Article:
Turkey , US to work together in Syria occupation : Cavusoglu , Tillerson
Ankara and Washington have reached an agreement to work together in their occupation of Syria, where the two NATO allies have been on a collision course over the US’s support for the Kurdish militants operating at Turkish doorstep.
Speaking at a joint press conference following a meeting in Ankara, US Secretary of State Rex Tillerson and his Turkish counterpart, Mevlut Cavusoglu, said Washington and Ankara would establish working groups to resolve the issues that have sparked tensions in ties between the two sides.
“We are not going to act alone any longer, not US doing one thing, Turkey doing another,” Tillerson said after the talks.
“We will work together… we have good mechanisms on how we can achieve this, there is a lot of work to be done,” he added without elaborating.
The top US diplomat also urged Ankara to “show restraint” in its so-called Operation Olive Branch against the US-backed militants in the northern Syria district of Afrin, stressing that the two sides “share the same objectives” in the Arab state.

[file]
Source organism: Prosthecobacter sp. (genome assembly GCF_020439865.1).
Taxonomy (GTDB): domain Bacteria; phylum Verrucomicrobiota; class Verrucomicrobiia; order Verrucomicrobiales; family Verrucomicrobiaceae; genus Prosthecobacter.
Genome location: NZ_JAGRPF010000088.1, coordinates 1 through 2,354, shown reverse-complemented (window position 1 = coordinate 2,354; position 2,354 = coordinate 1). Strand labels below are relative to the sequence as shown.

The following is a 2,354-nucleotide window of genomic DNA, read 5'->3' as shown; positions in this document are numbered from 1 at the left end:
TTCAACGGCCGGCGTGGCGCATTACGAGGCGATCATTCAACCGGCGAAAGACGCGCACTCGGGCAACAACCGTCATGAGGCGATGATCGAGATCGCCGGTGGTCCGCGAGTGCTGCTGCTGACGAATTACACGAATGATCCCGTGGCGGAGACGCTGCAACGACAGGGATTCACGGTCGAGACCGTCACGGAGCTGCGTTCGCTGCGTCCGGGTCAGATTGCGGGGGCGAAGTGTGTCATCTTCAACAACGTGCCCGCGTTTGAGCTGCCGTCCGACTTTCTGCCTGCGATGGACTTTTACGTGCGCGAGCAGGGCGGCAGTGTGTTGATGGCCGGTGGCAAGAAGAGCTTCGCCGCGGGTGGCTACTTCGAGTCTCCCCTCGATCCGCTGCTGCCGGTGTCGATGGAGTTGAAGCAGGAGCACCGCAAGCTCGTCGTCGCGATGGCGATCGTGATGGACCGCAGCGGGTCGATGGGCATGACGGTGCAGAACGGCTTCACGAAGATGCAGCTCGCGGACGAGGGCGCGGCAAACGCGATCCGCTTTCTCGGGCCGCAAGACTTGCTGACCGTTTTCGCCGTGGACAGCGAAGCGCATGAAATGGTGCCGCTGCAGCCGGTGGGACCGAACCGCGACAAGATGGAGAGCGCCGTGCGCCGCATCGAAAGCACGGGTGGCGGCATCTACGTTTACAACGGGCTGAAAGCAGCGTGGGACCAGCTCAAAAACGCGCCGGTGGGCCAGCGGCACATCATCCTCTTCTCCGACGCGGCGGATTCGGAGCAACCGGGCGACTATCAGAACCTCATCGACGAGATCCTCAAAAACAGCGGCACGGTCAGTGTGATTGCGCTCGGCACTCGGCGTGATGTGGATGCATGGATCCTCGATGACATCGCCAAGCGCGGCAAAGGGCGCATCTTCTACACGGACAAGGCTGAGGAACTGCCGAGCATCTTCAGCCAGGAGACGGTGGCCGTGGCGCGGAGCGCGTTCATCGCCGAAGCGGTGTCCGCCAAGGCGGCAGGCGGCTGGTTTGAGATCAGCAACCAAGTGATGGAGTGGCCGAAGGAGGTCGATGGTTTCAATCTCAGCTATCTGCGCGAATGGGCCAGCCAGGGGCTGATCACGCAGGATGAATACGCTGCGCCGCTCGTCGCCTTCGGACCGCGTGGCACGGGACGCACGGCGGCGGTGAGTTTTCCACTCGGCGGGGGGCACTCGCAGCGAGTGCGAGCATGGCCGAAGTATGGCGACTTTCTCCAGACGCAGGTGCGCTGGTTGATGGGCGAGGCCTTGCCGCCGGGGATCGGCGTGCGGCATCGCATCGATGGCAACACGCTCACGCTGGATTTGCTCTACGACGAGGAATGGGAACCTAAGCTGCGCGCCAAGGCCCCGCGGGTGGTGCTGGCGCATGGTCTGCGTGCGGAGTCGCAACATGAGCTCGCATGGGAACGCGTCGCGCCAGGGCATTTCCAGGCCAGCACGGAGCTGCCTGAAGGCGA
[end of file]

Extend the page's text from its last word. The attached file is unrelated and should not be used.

The Turkish foreign minister, in turn, said the two sides agreed on the need to normalize their ties.
He said that ties were at a “critical phase,” pledging to create “mechanisms” to hold talks on the problematic issues.
Reports earlier Friday suggested that Turkey had proposed that Turkish and US forces station together in Syria’s Manbij region.
An unnamed Turkish official said that Ankara had made the proposal during Tillerson’s visit and that Washington was considering the issue, Reuters reported.
Observers said Tillerson would have have tough discussions with Turkish officials over the ongoing Turkish military operation in north of Syria. He met with Turkish President Recep Tayyip Erdogan on Thursday.
Turkey started the campaign last month in a bid to force Kurdish militia out of the city of Afrin after the US said it would set up a 30,000-force Kurdish force near Turkish border.
Turkish officials have vowed that after Afrin, they would move some 100 kilometes (60 miles) eastward to capture Manbij and force the Kurdsh to retreat to the eastern banks of the Euphrates.